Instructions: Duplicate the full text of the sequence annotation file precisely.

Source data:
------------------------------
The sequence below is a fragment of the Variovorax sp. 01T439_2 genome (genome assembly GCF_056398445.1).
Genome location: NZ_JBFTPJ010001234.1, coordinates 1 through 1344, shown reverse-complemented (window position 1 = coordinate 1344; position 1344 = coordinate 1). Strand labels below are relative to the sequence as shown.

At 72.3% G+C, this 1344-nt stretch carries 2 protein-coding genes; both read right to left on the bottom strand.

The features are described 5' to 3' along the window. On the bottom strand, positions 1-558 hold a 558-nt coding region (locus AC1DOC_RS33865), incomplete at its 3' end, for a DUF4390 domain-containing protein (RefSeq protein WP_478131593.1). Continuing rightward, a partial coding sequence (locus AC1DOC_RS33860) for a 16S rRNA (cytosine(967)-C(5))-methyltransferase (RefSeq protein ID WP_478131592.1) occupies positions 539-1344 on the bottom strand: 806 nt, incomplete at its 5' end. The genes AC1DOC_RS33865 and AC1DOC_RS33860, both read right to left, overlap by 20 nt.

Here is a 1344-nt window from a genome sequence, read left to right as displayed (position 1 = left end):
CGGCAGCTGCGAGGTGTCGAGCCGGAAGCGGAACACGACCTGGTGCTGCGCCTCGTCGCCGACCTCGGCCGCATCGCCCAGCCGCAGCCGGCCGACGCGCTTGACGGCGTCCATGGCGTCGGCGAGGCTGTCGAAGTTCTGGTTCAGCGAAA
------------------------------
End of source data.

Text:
The sequence below is a fragment of the Variovorax sp. 01T439_2 genome (genome assembly GCF_056398445.1).
Genome location: NZ_JBFTPJ010001234.1, coordinates 1 through 1344, shown reverse-complemented (window position 1 = coordinate 1344; position 1344 = coordinate 1). Strand labels below are relative to the sequence as shown.

At 72.3% G+C, this 1344-nt stretch carries 2 protein-coding genes; both read right to left on the bottom strand.

The features are described 5' to 3' along the window. On the bottom strand, positions 1-558 hold a 558-nt coding region (locus AC1DOC_RS33865), incomplete at its 3' end, for a DUF4390 domain-containing protein (RefSeq protein WP_478131593.1). Continuing rightward, a partial coding sequence (locus AC1DOC_RS33860) for a 16S rRNA (cytosine(967)-C(5))-methyltransferase (RefSeq protein ID WP_478131592.1) occupies positions 539-1344 on the bottom strand: 806 nt, incomplete at its 5' end. The genes AC1DOC_RS33865 and AC1DOC_RS33860, both read right to left, overlap by 20 nt.

Here is a 1344-nt window from a genome sequence, read left to right as displayed (position 1 = left end):
CGGCAGCTGCGAGGTGTCGAGCCGGAAGCGGAACACGACCTGGTGCTGCGCCTCGTCGCCGACCTCGGCCGCATCGCCCAGCCGCAGCCGGCCGACGCGCTTGACGGCGTCCATGGCGTCGGCGAGGCTGTCGAAGTTCTGGTTCAGCGAAA